Ben Bernanke claims not to worry over the inflationary impact of rising gas prices. In testimony to the House Financial Services Committee yesterday, the Fed chair said that gas price hikes would temporarily bump inflation upward and reduce disposable income, but that the impact would not be lasting, nor deflect from the long-term trend of stable inflation rates:
Federal Reserve Chairman Ben Bernanke downplayed the long-term consequences of high gasoline prices on Wednesday, while urging lawmakers to establish a careful plan to restore the country’s fiscal sustainability. …
The economy will likely see short-term inflation from higher gasoline prices, which could reduce consumers’ purchasing power, Bernanke said, but maintained that the Fed still expected to see inflation remain subdued in the longer term.
How subdued is inflation? The current official estimate has the annualized inflation rate at 3.1%. However, CBS reports that a different measure of inflation puts the rate much higher:
Forget the modest 3.1 percent rise in the Consumer Price Index, the government’s widely used measure of inflation. Everyday prices are up some 8 percent over the past year, according to the American Institute for Economic Research.
The not-for-profit research group measures inflation without looking at the big, one-time purchases that can skew the numbers. That means they don’t look at the price of houses, furniture, appliances, cars, or computers. Instead, AIER focuses on Americans’ typical daily purchases, such as food, gasoline, child care, prescription drugs, phone and television service, and other household products.
The institute contends that to get a good read on inflation’s “sticker shock” effect, you must look at the cost of goods that the average household buys at least once a month and factor in only the kinds of expenses that are subject to change. That, too, eliminates the cost of housing because when you finance your home with a fixed-rate mortgage, that expense remains constant until you refinance or move. …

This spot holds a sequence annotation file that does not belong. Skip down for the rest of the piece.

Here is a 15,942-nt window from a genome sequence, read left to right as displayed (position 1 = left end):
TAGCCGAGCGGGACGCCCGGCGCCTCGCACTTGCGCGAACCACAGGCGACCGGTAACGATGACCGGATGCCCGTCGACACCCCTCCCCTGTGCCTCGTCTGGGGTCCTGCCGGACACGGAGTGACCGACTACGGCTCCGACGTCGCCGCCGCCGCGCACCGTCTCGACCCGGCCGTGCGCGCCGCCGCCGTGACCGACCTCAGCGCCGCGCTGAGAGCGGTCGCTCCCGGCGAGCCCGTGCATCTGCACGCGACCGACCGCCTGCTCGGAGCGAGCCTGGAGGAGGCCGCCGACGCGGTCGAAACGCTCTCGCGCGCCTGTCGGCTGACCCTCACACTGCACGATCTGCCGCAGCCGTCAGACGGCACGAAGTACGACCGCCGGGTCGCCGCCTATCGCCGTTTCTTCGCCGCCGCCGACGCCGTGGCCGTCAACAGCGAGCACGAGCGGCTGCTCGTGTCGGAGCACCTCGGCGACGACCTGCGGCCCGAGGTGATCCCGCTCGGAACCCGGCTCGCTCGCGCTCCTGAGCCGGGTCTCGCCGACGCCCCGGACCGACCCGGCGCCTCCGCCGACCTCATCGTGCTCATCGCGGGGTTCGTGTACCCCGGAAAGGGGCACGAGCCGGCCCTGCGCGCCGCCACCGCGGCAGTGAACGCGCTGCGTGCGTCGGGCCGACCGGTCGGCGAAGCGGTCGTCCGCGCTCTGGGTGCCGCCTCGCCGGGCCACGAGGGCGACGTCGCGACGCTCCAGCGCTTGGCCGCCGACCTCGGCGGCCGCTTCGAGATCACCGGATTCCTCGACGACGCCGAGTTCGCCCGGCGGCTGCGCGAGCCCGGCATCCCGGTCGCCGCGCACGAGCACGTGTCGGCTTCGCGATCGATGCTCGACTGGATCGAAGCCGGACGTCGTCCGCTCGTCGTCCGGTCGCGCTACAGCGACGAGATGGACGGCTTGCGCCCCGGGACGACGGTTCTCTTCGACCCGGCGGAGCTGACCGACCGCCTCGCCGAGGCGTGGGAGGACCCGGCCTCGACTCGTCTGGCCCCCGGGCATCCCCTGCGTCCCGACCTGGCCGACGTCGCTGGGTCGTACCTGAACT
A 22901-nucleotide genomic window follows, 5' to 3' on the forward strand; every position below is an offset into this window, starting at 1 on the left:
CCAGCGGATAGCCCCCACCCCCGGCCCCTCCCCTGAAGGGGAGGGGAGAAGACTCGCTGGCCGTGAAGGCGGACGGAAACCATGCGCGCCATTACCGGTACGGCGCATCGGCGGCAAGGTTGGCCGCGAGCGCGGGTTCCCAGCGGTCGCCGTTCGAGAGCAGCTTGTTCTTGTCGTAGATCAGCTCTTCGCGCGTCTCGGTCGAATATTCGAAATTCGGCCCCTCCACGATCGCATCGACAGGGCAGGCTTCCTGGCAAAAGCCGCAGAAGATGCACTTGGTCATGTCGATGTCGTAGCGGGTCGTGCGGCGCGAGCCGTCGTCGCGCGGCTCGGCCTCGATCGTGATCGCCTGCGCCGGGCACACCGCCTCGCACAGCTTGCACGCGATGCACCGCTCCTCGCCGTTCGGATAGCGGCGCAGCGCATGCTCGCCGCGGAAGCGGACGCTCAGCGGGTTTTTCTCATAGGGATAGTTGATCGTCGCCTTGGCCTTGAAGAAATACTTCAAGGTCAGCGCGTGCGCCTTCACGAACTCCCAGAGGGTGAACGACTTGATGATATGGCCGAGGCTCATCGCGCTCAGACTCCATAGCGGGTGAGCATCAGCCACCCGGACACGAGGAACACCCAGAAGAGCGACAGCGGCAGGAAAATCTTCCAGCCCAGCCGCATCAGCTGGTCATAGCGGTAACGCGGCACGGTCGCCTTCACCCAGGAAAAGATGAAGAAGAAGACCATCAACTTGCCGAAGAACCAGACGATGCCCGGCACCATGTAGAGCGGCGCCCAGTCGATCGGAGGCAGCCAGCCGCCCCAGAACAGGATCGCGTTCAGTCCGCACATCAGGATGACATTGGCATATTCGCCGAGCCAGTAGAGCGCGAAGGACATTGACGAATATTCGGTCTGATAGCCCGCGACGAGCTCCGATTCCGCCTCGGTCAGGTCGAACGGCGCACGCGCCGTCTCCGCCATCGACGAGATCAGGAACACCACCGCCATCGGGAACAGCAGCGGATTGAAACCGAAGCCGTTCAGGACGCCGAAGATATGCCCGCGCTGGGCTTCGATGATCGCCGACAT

Over the past year, the EPI is up just over 8 percent, according to the economics group. The biggest factor: Motor fuel and transportation costs are up 21.06 percent from year-ago levels. The cost of food, prescription drugs, and tobacco also have increased faster than the government’s inflation measure, rising 3.56 percent, 4.21 percent, and 3.4 percent, respectively.
The analysis at AIER appears robust and scholarly. They note that the CPI and their EPI (Everyday Price Index) remained closely correlative until the bubble expansion in the mid-2000s. The peak of the disconnect hit in 2008, but the two have been significantly unlinked since. On a year-by-year basis, this chart shows the contrast:
Normally, changing measures means adopting a new metric with little history. In this case, though, AEIR shows that the reliance on relatively rare big-ticket purchases in the CPI does not reflect the actual impact on consumers. The EPI reflects more accurately the consistent experience of consumers in the marketplace, where escalating fuel costs raise prices on goods across most distribution channels, especially at the grocery store.
The US government will not be adopting the EPI any time soon, of course. The Obama administration should be paying close attention to it, though. Consumers who see their buying power rapidly eroding will not respond to claims of having mastered an economic recovery — a dynamic we have already seen, even before higher gas prices have begun to have a big impact.